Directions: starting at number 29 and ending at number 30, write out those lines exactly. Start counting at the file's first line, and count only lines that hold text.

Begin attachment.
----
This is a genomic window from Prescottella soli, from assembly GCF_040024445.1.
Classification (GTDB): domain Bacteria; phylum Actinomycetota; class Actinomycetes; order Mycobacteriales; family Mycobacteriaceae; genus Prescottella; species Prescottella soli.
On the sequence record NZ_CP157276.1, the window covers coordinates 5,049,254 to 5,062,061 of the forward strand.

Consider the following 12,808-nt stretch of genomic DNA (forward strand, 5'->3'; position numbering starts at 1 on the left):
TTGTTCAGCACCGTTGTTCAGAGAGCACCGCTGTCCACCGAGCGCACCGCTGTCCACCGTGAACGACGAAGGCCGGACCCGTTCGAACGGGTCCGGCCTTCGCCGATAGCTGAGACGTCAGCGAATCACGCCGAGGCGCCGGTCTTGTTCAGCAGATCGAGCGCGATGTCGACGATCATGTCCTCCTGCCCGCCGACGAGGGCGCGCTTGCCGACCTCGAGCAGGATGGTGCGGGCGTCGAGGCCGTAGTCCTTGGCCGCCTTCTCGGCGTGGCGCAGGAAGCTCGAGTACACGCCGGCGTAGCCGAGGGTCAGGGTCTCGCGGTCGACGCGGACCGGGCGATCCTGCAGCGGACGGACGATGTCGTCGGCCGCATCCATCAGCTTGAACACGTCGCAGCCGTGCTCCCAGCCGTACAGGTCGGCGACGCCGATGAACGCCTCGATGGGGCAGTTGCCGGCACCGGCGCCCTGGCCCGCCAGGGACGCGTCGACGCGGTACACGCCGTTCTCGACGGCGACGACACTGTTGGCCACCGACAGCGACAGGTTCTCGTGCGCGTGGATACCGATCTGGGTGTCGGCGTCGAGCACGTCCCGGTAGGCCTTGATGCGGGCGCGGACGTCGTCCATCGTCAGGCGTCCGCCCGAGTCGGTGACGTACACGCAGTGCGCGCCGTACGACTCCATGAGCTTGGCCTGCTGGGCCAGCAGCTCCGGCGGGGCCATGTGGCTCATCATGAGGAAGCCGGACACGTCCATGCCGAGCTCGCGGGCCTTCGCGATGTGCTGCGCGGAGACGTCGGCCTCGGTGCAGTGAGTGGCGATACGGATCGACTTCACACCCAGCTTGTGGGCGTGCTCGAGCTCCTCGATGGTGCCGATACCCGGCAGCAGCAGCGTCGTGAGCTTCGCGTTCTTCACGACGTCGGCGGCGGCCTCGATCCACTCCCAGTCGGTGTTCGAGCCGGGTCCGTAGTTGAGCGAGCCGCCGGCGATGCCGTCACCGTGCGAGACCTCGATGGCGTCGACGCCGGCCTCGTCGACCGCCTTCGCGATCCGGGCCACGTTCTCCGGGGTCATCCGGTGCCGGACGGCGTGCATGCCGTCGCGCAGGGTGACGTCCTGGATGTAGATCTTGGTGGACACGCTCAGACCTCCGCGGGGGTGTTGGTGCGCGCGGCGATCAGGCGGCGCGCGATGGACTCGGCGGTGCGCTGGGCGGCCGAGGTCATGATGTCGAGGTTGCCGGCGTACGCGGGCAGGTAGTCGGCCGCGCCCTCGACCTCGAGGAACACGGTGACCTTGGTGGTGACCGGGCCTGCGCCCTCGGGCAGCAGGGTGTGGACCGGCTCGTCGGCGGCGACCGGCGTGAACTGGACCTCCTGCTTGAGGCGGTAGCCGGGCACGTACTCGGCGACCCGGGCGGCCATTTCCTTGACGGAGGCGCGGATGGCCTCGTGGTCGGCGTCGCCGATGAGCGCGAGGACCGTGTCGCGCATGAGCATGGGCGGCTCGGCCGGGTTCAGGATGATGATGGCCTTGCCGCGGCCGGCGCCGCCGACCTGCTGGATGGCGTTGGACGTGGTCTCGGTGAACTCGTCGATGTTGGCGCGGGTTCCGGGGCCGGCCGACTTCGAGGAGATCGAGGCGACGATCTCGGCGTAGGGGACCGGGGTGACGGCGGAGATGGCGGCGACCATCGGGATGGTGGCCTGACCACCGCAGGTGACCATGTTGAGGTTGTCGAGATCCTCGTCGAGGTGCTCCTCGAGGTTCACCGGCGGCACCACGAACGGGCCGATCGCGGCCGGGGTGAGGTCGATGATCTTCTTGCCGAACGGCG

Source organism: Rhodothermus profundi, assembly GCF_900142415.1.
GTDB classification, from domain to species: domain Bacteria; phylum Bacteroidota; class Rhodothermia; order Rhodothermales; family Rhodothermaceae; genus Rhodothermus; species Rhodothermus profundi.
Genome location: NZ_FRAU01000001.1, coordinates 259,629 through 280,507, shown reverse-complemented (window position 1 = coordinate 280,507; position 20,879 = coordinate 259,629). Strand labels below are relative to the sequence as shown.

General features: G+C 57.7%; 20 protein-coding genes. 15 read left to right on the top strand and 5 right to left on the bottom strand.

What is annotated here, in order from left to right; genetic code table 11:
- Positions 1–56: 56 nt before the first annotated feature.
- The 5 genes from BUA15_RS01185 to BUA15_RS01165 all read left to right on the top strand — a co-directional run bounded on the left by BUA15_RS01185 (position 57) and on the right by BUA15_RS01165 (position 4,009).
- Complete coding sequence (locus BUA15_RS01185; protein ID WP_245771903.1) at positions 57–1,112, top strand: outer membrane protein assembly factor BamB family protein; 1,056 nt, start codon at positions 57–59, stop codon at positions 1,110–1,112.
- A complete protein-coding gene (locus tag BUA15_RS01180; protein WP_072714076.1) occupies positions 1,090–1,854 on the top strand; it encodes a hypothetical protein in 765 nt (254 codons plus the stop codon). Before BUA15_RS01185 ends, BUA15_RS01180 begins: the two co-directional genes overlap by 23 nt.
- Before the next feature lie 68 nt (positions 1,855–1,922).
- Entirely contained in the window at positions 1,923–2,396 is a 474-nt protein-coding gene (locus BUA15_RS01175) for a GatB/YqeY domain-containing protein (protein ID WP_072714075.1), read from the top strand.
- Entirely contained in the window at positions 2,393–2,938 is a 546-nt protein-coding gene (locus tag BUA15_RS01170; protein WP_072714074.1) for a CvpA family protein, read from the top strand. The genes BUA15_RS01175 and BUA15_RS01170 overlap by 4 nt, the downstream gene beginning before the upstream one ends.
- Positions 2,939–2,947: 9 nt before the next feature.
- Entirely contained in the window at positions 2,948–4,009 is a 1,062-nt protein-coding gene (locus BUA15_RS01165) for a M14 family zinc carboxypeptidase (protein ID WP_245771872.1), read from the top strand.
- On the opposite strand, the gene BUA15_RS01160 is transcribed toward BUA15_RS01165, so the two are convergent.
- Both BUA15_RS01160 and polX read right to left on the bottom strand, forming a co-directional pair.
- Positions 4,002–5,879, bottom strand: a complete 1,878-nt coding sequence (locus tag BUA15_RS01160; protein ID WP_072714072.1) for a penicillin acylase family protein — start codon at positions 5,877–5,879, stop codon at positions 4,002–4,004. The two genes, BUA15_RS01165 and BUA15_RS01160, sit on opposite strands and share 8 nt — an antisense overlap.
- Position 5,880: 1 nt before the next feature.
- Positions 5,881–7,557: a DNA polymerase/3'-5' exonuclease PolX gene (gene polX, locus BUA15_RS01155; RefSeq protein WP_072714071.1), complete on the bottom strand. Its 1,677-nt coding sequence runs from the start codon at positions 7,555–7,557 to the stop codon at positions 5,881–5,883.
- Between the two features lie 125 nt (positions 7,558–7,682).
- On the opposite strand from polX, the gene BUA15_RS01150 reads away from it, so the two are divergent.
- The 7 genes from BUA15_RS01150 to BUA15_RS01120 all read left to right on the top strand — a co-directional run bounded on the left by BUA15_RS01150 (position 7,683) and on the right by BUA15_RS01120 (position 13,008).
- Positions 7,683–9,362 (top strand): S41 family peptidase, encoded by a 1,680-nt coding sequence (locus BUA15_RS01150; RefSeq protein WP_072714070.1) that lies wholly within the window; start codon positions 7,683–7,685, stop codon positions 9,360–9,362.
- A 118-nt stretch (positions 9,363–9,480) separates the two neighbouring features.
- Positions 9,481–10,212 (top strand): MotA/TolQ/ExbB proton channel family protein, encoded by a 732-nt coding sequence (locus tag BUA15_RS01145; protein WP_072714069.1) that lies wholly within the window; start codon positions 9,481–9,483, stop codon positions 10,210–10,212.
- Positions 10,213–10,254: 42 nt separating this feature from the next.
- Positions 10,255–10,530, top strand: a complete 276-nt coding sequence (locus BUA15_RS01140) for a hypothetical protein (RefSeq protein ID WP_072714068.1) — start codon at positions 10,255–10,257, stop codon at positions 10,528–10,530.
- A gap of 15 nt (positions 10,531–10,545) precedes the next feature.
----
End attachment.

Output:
- A 118-nt stretch (positions 9,363–9,480) separates the two neighbouring features.
- Positions 9,481–10,212 (top strand): MotA/TolQ/ExbB proton channel family protein, encoded by a 732-nt coding sequence (locus tag BUA15_RS01145; protein WP_072714069.1) that lies wholly within the window; start codon positions 9,481–9,483, stop codon positions 10,210–10,212.